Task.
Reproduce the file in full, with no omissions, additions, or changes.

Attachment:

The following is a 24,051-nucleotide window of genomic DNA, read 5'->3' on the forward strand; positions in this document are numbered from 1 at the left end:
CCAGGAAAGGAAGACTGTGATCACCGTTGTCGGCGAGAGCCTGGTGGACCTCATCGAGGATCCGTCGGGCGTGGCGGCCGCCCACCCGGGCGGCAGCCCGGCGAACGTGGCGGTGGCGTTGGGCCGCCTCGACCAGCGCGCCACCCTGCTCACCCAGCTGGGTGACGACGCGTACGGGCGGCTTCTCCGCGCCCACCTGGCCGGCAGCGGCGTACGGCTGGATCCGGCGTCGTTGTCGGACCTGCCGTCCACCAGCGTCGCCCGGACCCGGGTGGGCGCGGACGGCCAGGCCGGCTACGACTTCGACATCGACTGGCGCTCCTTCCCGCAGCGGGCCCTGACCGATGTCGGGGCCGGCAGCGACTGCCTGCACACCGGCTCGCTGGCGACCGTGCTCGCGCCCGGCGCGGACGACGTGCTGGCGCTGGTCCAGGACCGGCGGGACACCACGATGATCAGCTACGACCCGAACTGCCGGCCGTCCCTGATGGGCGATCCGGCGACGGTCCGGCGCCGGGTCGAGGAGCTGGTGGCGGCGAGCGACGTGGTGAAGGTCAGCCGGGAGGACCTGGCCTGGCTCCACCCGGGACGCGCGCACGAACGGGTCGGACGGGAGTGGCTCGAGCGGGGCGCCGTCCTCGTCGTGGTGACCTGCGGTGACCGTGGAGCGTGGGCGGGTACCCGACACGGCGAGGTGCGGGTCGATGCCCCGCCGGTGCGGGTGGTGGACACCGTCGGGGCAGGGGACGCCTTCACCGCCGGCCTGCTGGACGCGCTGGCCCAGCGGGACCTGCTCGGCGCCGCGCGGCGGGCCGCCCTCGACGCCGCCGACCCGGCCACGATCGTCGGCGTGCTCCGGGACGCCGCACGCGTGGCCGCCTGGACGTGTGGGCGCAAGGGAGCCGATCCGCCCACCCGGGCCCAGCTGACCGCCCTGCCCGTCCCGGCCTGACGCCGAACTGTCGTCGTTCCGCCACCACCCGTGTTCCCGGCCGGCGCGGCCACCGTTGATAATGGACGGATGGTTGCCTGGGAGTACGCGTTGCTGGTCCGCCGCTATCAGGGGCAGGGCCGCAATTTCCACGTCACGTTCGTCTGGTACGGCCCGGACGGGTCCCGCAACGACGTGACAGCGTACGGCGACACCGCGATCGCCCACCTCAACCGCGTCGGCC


The following is a 24,051-nucleotide window of genomic DNA, read 5'->3' on the forward strand; positions in this document are numbered from 1 at the left end:
CCAGGAAAGGAAGACTGTGATCACCGTTGTCGGCGAGAGCCTGGTGGACCTCATCGAGGATCCGTCGGGCGTGGCGGCCGCCCACCCGGGCGGCAGCCCGGCGAACGTGGCGGTGGCGTTGGGCCGCCTCGACCAGCGCGCCACCCTGCTCACCCAGCTGGGTGACGACGCGTACGGGCGGCTTCTCCGCGCCCACCTGGCCGGCAGCGGCGTACGGCTGGATCCGGCGTCGTTGTCGGACCTGCCGTCCACCAGCGTCGCCCGGACCCGGGTGGGCGCGGACGGCCAGGCCGGCTACGACTTCGACATCGACTGGCGCTCCTTCCCGCAGCGGGCCCTGACCGATGTCGGGGCCGGCAGCGACTGCCTGCACACCGGCTCGCTGGCGACCGTGCTCGCGCCCGGCGCGGACGACGTGCTGGCGCTGGTCCAGGACCGGCGGGACACCACGATGATCAGCTACGACCCGAACTGCCGGCCGTCCCTGATGGGCGATCCGGCGACGGTCCGGCGCCGGGTCGAGGAGCTGGTGGCGGCGAGCGACGTGGTGAAGGTCAGCCGGGAGGACCTGGCCTGGCTCCACCCGGGACGCGCGCACGAACGGGTCGGACGGGAGTGGCTCGAGCGGGGCGCCGTCCTCGTCGTGGTGACCTGCGGTGACCGTGGAGCGTGGGCGGGTACCCGACACGGCGAGGTGCGGGTCGATGCCCCGCCGGTGCGGGTGGTGGACACCGTCGGGGCAGGGGACGCCTTCACCGCCGGCCTGCTGGACGCGCTGGCCCAGCGGGACCTGCTCGGCGCCGCGCGGCGGGCCGCCCTCGACGCCGCCGACCCGGCCACGATCGTCGGCGTGCTCCGGGACGCCGCACGCGTGGCCGCCTGGACGTGTGGGCGCAAGGGAGCCGATCCGCCCACCCGGGCCCAGCTGACCGCCCTGCCCGTCCCGGCCTGACGCCGAACTGTCGTCGTTCCGCCACCACCCGTGTTCCCGGCCGGCGCGGCCACCGTTGATAATGGACGGATGGTTGCCTGGGAGTACGCGTTGCTGGTCCGCCGCTATCAGGGGCAGGGCCGCAATTTCCACGTCACGTTCGTCTGGTACGGCCCGGACGGGTCCCGCAACGACGTGACAGCGTACGGCGACACCGCGATCGCCCACCTCAACCGCGTCGGCC